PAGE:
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Skin Care Today
Managing Hand Eczema
First do no harm
lmost everyone, except perhaps royalty, will have some form of hand dermatitis at some point in their lifetimes. Many studies show that 5 percent of the population with European ancestry have had an overt case of this disorder, and another 10 percent of that population have clinical symptoms, even though their condition may not be obvious in a physical examination. These patients may have only subjective findings.
   The most obvious cases of hand dermatitis could be diagnosed by medical students—red, scaly, eczematous hands and fingers with cracks and fissures that can eventually bleed. However, if the plaques are sharply marginated, located in the central palm, and associated with plaques on other parts of the body, the diagnosis is more likely psoriasis, which affects 3 percent of the Caucasian population. The more
exogenous. The endogenous form is found in that approximately third of the population that is atopic—those with allergies, asthma, and eczema. Foods or airborne allergens may cause their hand eczema, as well as substances topically applied to the skin. Exogenous factors in hand eczema include those to which one has a true allergy and those that are simply irritants.
   Allergic contact dermatitis (ACD) occurs in 10 to 15 percent of the population and is usually caused by a type-IV, delayed-type hypersensitivity. This typically takes 24 to 96 hours to develop. ACD can be caused by a number of substances, such as plants
feels stinging and burning and quickly develops dermatitis. This type of reaction is knows to afflict 5 to 8 percent of health care workers who have extensive use of latex gloves.
   Environmental safety has presented a new cause of hand dermatitis in offices. Many of the hand eczema sufferers now work in offices handling paper or corrugated boxes. The recycled paper contains residual chemicals that irritate the skin, such as formaldehyde and whiteners, and cause irritant or allergic contact dermatitis. In physician offices there seem to be as many or more hand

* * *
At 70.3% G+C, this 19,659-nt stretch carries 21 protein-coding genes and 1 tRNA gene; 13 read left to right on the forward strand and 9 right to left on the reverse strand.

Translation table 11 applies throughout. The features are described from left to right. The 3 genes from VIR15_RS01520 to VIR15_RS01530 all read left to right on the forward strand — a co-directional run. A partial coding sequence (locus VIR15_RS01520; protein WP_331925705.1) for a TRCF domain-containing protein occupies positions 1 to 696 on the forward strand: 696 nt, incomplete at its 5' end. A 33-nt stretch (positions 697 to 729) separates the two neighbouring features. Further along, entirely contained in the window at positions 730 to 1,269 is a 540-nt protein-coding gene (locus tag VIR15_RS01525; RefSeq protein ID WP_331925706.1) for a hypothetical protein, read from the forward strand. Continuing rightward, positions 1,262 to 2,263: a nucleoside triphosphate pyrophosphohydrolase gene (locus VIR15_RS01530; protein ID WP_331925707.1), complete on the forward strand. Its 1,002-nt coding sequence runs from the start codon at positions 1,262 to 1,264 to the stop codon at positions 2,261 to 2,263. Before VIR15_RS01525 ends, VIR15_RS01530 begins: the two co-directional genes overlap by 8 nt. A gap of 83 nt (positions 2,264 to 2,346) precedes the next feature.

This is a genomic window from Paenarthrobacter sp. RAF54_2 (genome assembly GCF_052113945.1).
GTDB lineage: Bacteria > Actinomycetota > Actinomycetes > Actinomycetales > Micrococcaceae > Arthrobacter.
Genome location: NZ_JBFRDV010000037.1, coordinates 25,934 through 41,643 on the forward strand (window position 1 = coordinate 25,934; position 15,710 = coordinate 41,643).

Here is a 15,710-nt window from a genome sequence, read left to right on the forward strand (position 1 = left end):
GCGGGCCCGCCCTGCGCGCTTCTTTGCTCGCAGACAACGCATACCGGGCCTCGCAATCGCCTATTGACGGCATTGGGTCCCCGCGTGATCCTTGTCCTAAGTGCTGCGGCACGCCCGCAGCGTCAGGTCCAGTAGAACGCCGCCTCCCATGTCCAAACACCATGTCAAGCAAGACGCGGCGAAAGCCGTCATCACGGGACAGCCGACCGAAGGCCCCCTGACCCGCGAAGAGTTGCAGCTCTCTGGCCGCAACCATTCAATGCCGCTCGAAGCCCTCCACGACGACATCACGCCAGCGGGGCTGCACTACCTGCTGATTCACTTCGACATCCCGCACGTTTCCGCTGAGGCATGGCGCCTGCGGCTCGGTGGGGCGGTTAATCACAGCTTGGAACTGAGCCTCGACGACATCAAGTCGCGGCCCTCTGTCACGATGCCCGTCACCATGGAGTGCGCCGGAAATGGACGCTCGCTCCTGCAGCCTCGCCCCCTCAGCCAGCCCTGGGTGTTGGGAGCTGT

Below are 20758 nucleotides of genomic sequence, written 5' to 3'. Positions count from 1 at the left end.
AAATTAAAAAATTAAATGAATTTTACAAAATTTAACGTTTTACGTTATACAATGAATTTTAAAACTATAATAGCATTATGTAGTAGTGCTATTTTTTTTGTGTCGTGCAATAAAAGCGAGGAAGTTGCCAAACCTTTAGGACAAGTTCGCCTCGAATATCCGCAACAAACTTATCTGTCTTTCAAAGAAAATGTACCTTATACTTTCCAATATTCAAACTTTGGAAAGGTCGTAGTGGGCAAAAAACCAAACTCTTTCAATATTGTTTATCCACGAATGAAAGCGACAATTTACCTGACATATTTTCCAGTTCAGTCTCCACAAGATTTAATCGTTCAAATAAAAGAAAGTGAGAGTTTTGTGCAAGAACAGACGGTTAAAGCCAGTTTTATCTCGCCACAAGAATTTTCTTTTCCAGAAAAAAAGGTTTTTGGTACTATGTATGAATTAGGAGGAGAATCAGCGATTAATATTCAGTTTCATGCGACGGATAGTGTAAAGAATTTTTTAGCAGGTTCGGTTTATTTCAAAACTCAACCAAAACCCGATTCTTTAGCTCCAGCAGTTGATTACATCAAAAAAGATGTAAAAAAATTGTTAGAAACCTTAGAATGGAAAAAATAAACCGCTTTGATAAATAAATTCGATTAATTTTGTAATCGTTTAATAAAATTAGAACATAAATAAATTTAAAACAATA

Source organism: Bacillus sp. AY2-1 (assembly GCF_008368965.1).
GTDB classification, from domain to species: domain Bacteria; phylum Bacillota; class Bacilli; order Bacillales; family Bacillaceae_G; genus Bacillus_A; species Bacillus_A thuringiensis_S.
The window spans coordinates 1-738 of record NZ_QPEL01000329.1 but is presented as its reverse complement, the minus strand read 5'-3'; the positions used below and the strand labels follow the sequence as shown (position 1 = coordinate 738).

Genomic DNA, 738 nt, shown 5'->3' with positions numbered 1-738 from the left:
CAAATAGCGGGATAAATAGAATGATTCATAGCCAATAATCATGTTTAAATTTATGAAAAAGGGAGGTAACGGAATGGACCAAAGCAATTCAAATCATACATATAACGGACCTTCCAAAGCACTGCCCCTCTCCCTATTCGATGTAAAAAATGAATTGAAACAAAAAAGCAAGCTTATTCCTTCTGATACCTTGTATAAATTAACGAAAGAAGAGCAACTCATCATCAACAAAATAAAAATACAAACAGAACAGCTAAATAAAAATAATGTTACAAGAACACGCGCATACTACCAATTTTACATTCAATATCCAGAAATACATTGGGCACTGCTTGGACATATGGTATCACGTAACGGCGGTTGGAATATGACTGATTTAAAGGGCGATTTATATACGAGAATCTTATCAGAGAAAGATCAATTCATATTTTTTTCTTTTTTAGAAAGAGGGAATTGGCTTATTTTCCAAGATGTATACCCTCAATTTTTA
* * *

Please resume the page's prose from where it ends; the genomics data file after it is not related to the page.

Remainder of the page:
subtle cases require more clinical expertise. There may be little or no erythema, especially in darker skin types. Magnification may be required to reveal the scaling. Or there may be no clinical
Topical products
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signs whatsoever—simply the symptoms of burning, stinging, sensitive hands that are generally "uncomfortable."

Possible Etiologies
Hand dermatitis can be divided in two major categories—endogenous and
(chrysanthemums, poison oak and ivy), foods (parsley, onion, garlic), fragrances, clothing, dyes, rubber, solvents, metals, chemicals such as formaldehyde, and many more. Diagnosis of ACD in any part of the body, including the hands, involves patch testing. "Level one" patch testing is done by most dermatologists. It consists of the application of 20 common allergens to the upper back. These chemicals are left in place for 48 hours, then the area is observed for allergic reactions to any of the applied substances. More sophisticated ACD testing is done at tertiary-care dermatology centers to look for more esoteric and unusual allergic reactions. The obvious treatment for ACD is to avoid the offending antigen, which may be quite difficult at times, for example, nickel is ubiquitous and very hard to avoid completely.
   Sometimes, the allergic reaction is a type-I, IgE-mediated reaction that occurs immediately upon contact with the antigen. This is frequently seen in the medical setting—the nurse who dons a pair of latex gloves and immediately
dermatitis problems with the office staff as with doctors and nurses.
   Irritant contact dermatitis (ICD) is almost ubiquitous. It can be caused by any excessive exposure to water or an irritating substance, such as soaps, shampoos, perms, facial cosmetics, cosmetic nail glues, recycled office papers, nickel in jewelry, powder in gloves, or garden chemicals. Exposure to chemicals in the workplace, or at home doing hobbies, can also be the cause of ICD. As said before, a full–blown classic case of hand dermatitis may not develop in everybody, but irritation will be noticed by most. If an irritant were used long enough and in large enough quantities, an irritant contact dermatitis would develop in anyone.
   Less common causes of hand dermatitis include tinea (especially if only one hand is involved—remember to check both feet for fungus causing the "two foot, one hand" itchy scaliness), which requires a KOH prep for diagnosis. Psoriasis and other skin disorders are easily diagnosed by dermatologists by coexisting skin findings.
Laura E. Skellchock, M.D.

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